She quickly thanked the center under Kirkpatrick’s leadership and her nominator, Dr. Janell Harvey, who supported her.
Her advice is to perform tasks with pride, passion and the highest of ethical intentions.
“If you only seek happiness in what others will say about you, you will have a miserable life. Take joy in that you were able to make a positive difference in the lives you touched and what is yours will come to you.”
Vice President of Pig Production
Bellstra Milling Co.
Jon Hoek felt truly humbled for being recommended for this award, let alone becoming a finalist and honoree.
Truth be told, he had never known about the South Shore Leadership Center but quickly became impressed by its service to the region. As creator of the popular “Pig Adventure” at Fair Oaks Farms, his acceptance comments were filled with little pork, only substance. And an appreciation for God, church and his colleagues, in that order.
“Community and teamwork are what gets things done and so much of what I am passionate about has been a group effort, learning and growing from others,” he says, particularly noting Divine Hope Reformed Bible Seminary.
His award was adorned with three crosses symbolizing his faith-based efforts in churches, schools and prisons. “To Him I am grateful,” Hoek says.
Through this award, he has already met so many other unsung heroes who have become good friends and great connections.
“Leadership is sometimes hard to come by these days. I am grateful that South Shore Leadership Center exists to recognize the efforts of leaders who are not tooting their own horns, so to speak.”
Dunes Learning Center
As Kirkpatrick puts it, “Geof Benson is all about the environment.” No truer words have been said about an award honoree.
Benson, from Beverly Shores, exemplifies this description through his work, his words and his leadership roles.
“When I first heard I was a finalist, I was very excited and humbled–even more so at the press conference when I met the other leaders who were also finalists,” he says. “I was impressed with their talents, passions and impacts on their communities.”
When the awards were announced, Benson was grateful to be recognized and happy to share the stage with these other regional leaders, he says.
“Each of this year’s award winners is doing impressive and critical work. Leaders as Heroes doesn’t just recognize individuals, it shines a light on some of the best and most promising things happening in our region. It is inspiring to know that people notice and value the work we are doing.”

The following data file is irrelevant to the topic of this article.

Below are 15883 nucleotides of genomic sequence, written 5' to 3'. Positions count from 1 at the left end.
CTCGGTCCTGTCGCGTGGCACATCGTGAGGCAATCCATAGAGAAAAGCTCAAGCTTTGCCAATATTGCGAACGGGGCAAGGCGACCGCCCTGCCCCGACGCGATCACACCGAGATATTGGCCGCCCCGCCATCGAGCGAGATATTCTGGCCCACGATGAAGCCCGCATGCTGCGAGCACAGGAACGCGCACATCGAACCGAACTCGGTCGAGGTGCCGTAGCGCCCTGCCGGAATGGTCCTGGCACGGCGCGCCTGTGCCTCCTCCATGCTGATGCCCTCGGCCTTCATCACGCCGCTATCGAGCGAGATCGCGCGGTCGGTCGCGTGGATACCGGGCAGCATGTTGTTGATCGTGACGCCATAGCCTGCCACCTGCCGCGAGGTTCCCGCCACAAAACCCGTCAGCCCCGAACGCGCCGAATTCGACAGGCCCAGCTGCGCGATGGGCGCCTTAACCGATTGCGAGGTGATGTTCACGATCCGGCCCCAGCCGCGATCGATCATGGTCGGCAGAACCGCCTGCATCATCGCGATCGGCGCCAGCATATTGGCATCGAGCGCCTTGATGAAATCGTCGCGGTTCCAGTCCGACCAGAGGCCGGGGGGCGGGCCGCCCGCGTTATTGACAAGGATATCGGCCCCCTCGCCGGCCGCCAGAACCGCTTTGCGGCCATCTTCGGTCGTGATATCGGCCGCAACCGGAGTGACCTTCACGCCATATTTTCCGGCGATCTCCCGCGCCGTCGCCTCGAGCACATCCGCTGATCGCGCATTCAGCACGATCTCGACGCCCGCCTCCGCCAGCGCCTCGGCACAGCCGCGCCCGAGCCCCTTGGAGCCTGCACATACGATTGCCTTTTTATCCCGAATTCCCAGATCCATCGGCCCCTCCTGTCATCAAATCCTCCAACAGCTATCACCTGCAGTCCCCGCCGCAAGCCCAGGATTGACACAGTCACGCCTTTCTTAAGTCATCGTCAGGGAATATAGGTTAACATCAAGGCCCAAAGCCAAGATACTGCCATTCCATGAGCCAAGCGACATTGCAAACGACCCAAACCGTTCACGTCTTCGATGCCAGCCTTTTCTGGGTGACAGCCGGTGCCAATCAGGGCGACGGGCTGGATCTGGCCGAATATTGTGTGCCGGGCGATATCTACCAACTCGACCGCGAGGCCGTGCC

His advice also comes naturally: “Do it as if someone is watching and maybe someday they’ll notice your efforts. But do it for yourself.”
Early Learning Partnership of NWI
Kimberly Smith has been involved with the center as a Leadership Northwest Indiana (LNI) class 29 alumni, guest speaker, and several related events. And now she is among the center’s highest honorees.
“To be recognized at this event and held up with such an incredible group of community minded and engaged people was awesome in itself,” she says. “Finding out I was an award winner was a really proud moment, especially having my family, staff members and my 7-year-old son in attendance cheering me on.”
It was Dan Lowery who suggested she bring her young son to the awards dinner so he could better understand what mommy does when she’s away from him “working.” What she’s doing is making an impact on others’ lives.
“Hopefully it inspires my son and others to be engaged in their community,” says Smith, who has worked as a Parents as Teachers national trainer for more than a decade.
“Being recognized for the efforts put forth in the field of early childhood parent education and support over the past 15 years is really awesome,” she says. “I share this award with the incredible staff, board members, volunteers and families that make up Early Learning Partnership of NWI.”
“The award process brings a great opportunity to spread awareness of the importance of early childhood initiatives toward improving the quality of life in our communities,” she adds. “The uniqueness and thought that went into the actual physical award was really special.”
Her award featured a parent and child reading and playing together, perfectly capturing what Smith is passionate about and the mission she serves.
“What I have learned and would pass on to others is that sharing your strengths, and being able to pinpoint assets that make you an effect leader, allows us to pass on lessons learned for future leaders,” she says. “It also builds a stronger understanding of self. I am a better leader now than before the Leaders as Heroes award process.”